In 2010 it was ground breaking to release a product which superseded all forms of ADSL with VDSL which offered a headline speed of up to 40Mb/s download. Roll on a few years, EFM, aggregation technologies and domestic FTTC (VDSL) products deliver businesses something that they haven’t had before – options. Headline speeds in the past have grabbed the attention of customers; however as technology has progressed the demand for resilience and reliability has risen because of the traffic flow webtrafficgeeks.com. Options have created the demise of SDSL and the beginning of the demise for ADSL is becoming more apparent as technology progresses, so why are Ethernet Fibre Leased Lines still thriving? Unlike ADSL and SDSL, there aren’t too many alternatives to Leased Lines with a reliable contention to match those headline speeds. The geeks behind Fluidata have strived to develop and renovate domestic products with alternative solutions like PureFluid which is able to bond multiple technologies and carriers, and they have done it again with PULSE which is essentially Ethernet over FTTC.
BT Infinity is probably the most associated word with FTTC entering the telecoms market, but headline speeds of Infinity are not suitable for high end business applications as performance can suffer due to contention on the backhaul. Other capabilities such as VLANs are not possible on a service which is delivered like ADSL and so the benefits of Ethernet are not felt. PULSE is the business version of FTTC which is perfect for businesses that need high speed without compromising on quality of service and paying a fraction of a cost of a more traditional and expensive Ethernet Leased Line. Contention is becoming more imperative in IT managers requirements as dependence on data is growing, the industry is veering towards reliability. Domestic products are highly contended throughout the delivery to an end user, and even some Leased Lines can be delivered with contention due to the drive to reduce costs. Added value isn’t just in the headline speeds but everything behind the scenes to support the network.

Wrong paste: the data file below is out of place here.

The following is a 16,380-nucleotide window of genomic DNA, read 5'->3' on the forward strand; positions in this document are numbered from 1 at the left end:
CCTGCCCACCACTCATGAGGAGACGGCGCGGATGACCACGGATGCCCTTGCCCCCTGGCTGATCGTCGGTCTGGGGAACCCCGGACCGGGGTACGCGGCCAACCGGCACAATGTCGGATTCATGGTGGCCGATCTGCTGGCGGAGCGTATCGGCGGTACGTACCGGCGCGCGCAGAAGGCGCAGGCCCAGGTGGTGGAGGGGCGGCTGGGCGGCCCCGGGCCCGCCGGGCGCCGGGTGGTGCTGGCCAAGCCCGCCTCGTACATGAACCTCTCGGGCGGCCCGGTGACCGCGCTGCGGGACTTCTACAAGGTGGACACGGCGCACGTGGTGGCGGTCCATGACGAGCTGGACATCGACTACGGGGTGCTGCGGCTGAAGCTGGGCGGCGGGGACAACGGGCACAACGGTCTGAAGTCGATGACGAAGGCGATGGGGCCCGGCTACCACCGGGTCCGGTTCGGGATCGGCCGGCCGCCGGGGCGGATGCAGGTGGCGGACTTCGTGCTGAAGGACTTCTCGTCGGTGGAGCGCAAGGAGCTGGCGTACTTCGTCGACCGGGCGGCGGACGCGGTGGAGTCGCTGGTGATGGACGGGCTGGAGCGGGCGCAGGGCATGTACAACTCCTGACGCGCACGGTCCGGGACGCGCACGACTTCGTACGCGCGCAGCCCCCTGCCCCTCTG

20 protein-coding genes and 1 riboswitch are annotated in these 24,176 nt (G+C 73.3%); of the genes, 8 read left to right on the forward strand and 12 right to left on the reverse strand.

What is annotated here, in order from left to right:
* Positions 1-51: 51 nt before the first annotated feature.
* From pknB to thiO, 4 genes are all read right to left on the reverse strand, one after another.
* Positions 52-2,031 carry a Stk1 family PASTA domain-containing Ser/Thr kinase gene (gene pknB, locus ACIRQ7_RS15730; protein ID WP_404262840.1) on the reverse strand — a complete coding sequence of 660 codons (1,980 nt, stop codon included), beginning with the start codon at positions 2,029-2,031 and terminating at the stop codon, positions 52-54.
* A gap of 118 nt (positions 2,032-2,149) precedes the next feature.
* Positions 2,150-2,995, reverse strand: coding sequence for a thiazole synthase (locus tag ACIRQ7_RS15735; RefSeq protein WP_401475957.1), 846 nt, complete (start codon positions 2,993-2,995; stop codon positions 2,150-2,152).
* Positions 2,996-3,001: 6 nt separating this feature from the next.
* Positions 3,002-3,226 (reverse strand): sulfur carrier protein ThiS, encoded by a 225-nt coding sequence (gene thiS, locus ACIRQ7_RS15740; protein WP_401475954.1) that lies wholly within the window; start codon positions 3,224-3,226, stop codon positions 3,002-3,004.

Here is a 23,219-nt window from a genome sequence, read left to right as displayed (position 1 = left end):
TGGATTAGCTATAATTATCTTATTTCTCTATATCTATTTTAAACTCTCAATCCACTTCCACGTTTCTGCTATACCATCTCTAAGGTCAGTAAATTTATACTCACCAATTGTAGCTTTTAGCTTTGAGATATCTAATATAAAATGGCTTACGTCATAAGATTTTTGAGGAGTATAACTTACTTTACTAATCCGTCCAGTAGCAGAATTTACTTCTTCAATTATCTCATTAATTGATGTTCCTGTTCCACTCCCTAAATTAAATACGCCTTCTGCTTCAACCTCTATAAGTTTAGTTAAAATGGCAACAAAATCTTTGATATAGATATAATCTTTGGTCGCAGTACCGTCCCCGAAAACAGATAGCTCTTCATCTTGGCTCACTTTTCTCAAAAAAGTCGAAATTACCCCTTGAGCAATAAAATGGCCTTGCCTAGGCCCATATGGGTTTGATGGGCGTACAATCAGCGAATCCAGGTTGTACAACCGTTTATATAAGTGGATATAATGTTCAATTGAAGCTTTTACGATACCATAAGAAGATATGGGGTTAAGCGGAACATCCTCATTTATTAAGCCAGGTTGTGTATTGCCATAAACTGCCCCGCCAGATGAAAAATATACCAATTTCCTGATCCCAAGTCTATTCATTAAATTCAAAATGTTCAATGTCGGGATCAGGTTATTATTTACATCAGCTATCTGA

The Government and the major ISP’s are marketing Internet connectivity in the wrong way. It's always cheaper broadband, but it should be about paying for the deliverance of a service. Infinity may have led the way for a home user, however, on the face of it; it is marketed as an Aston Martin, but in the business environment customers will experience a temperamental engine. Other issues in deploying a consumer technology in a business can also relate to support. How much would it cost your business if the service went down with no engineer able to come out for three days? The shift of focus should move away from cheap broadband and support, and into a deliverance of a service.
PULSE as an Ethernet over FTTC line is marketed as a 20 Mb/s symmetrical line with the ability to run at 80 Mb/s on the download. Contention is guaranteed and with some of Fluidata’s clever failover technology ADSL, 3G or even Satellite could be used for failover. Costs still remain low when compared to true fibre and install a fraction of the cost. How many 100 Mb/s Ethernet customers actually need 100 Mb/s symmetrically? Not many. With the move to cloud the ability to upload at 20 Mb/s reliably and an increase to 80 Mb/s on the download would be sufficient for most.
While alternatives exist such as PULSE, it means businesses can have their cake and eat it.